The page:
Other architects say that aerodynamic and hydrodynamic shapes, including perforated facades weaken strong winds: load-bearing walls on coastal areas placed perpendicular, not parallel, to the sea, and do not face wind direction at 90 degrees withstand tsunamis. Living spaces elevated at 50 to 100 meters above sea level beat floods.
Architect Joel Deoacaris, meanwhile, describes his green manifesto as quite radical. “There should be more vegetation than excessive construction now,” he asserts. His master thesis in landscape architecture at the University of the Philippines in 2018 called for the planting of local trees as windbreakers against storm surge. This is especially for those on the shore and around structures in Eastern Leyte, Central Philippines, which were hard-hit by four-grade storm Haiyan in 2013. His students re-designed the estero at Tripa de Ganilla in Malate, near the De La Salle College of St. Benilde, to solve Manila’s torrential flood. Modern constructions have trashed 90 percent of the estero built by Spanish colonials in Manila from the 16th century to the end of 1850.
4. Light-controlled structures
Like medicine, light in buildings and homes should enhance the health of its residents. This is achieved with big windows for natural light. LED fixtures can also imitate natural light and help people perform their best by day. There are mechanisms that can also dim or naturally shut off light to lull people to sleep at night. “Buildings should enhance people’s natural rhythm, and make people healthy, not sick,” says former health secretary, now acupuncturist and herbalist Dr. Jaime Galvez Tan.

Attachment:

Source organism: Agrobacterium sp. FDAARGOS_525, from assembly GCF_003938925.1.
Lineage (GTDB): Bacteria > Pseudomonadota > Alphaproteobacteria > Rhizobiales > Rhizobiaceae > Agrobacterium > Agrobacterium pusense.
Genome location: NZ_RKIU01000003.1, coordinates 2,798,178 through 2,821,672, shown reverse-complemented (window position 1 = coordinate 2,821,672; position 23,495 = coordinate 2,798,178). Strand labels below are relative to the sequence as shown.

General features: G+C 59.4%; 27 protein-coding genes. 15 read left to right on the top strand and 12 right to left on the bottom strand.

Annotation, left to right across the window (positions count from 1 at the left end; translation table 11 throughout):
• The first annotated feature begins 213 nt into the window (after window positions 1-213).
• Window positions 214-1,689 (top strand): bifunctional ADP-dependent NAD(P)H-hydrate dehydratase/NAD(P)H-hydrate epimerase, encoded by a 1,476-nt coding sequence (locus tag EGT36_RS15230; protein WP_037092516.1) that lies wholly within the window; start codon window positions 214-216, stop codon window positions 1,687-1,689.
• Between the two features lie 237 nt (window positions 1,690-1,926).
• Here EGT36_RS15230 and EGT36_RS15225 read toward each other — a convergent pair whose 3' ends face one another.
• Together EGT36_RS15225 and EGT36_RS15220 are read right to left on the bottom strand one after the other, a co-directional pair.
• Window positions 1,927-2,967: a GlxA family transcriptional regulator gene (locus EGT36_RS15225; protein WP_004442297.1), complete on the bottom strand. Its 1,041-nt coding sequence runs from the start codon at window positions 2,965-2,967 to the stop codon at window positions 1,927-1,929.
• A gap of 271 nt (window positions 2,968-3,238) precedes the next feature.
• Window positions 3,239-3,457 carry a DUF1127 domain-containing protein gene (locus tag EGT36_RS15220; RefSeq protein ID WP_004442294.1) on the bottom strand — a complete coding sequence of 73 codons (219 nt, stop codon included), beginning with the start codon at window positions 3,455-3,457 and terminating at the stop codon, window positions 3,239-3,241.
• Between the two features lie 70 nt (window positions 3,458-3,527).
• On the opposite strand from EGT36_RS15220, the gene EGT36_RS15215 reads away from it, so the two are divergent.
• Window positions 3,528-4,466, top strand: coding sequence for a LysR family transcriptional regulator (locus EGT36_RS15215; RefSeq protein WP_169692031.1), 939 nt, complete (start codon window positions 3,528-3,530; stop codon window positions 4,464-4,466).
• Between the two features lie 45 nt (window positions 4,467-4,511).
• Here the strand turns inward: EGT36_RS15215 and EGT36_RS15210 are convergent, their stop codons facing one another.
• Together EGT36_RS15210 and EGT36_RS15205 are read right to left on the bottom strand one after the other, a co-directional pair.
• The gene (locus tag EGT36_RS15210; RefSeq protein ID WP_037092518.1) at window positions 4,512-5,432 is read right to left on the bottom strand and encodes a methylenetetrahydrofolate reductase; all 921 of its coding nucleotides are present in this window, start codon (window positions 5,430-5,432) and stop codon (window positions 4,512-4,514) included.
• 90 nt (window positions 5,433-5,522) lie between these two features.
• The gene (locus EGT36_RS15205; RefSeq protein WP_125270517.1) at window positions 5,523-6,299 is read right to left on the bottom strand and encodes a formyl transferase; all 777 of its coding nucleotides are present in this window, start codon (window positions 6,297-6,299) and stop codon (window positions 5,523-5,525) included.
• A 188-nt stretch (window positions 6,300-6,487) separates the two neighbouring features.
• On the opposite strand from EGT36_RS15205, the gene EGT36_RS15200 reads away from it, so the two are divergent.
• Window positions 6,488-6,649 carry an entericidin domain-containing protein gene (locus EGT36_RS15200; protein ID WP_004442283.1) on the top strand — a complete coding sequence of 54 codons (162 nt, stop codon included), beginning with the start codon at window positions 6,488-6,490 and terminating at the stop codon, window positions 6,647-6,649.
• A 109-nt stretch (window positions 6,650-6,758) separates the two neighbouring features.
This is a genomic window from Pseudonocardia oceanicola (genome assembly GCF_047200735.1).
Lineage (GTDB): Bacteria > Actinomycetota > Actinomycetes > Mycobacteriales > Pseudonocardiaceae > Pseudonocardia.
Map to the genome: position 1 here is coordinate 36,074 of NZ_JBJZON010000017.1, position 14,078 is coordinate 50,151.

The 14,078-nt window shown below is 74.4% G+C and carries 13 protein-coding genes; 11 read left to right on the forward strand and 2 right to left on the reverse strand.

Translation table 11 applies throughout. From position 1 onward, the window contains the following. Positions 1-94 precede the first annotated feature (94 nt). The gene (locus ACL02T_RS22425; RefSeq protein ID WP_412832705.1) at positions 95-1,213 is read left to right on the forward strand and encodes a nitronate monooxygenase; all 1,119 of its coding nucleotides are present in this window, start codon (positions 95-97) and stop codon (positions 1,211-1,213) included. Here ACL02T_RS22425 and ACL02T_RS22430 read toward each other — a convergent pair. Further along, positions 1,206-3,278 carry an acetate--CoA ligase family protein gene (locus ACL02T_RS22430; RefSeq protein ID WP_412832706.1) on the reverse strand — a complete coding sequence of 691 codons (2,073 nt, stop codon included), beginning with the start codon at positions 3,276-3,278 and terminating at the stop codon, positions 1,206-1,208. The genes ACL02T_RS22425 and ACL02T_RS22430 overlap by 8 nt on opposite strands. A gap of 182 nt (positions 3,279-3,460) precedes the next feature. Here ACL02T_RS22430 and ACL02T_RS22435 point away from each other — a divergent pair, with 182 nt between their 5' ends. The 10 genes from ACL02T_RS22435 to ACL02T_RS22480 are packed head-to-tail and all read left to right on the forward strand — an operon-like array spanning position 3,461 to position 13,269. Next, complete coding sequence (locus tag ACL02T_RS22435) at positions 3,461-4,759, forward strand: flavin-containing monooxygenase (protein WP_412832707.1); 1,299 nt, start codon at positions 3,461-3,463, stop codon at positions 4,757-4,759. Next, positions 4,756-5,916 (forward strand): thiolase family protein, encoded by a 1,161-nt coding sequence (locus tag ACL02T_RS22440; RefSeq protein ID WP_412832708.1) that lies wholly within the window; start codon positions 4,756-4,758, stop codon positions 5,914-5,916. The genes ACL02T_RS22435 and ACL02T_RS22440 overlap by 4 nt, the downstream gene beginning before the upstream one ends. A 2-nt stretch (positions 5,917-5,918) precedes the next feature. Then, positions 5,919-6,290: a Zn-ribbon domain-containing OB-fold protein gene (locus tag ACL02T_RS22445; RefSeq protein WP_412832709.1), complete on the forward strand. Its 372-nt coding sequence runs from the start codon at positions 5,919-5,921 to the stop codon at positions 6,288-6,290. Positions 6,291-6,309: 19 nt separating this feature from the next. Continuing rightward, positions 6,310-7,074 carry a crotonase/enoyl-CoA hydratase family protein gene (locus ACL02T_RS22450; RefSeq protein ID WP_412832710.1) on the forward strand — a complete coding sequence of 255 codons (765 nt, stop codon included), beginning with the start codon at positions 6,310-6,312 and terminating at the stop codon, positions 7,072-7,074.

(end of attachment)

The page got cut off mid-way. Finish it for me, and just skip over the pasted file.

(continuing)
5. Oxygenated spaces
Homes, offices, and public places must beat carbon dioxide with proper ventilation. This can be done by creating indoor-outdoor-rooftop and vertical gardens. Carbon footprints must be reduced during construction with dredged waterways, use of eco-friendly, indigenous, recycled, and responsibly sourced building materials. These can be transported by rail and water, and can stem waste and safeguard air, water, and peoples’ health. Dr. Tan adds that oxygen-rich homes, offices, and public places “minimize the onset of asthma, cancer, and other debilitating diseases.”
Velasco, meanwhile, made use of container vans as stalls at Venessa’s Food Park in Laguna as well as recycled wood planks for the interiors of De Ete Expresso. However, the architects interviewed all lamented the absence of an alternative to cement, one of the largest global contributors to carbon dioxide emissions.
6. Safe for everyone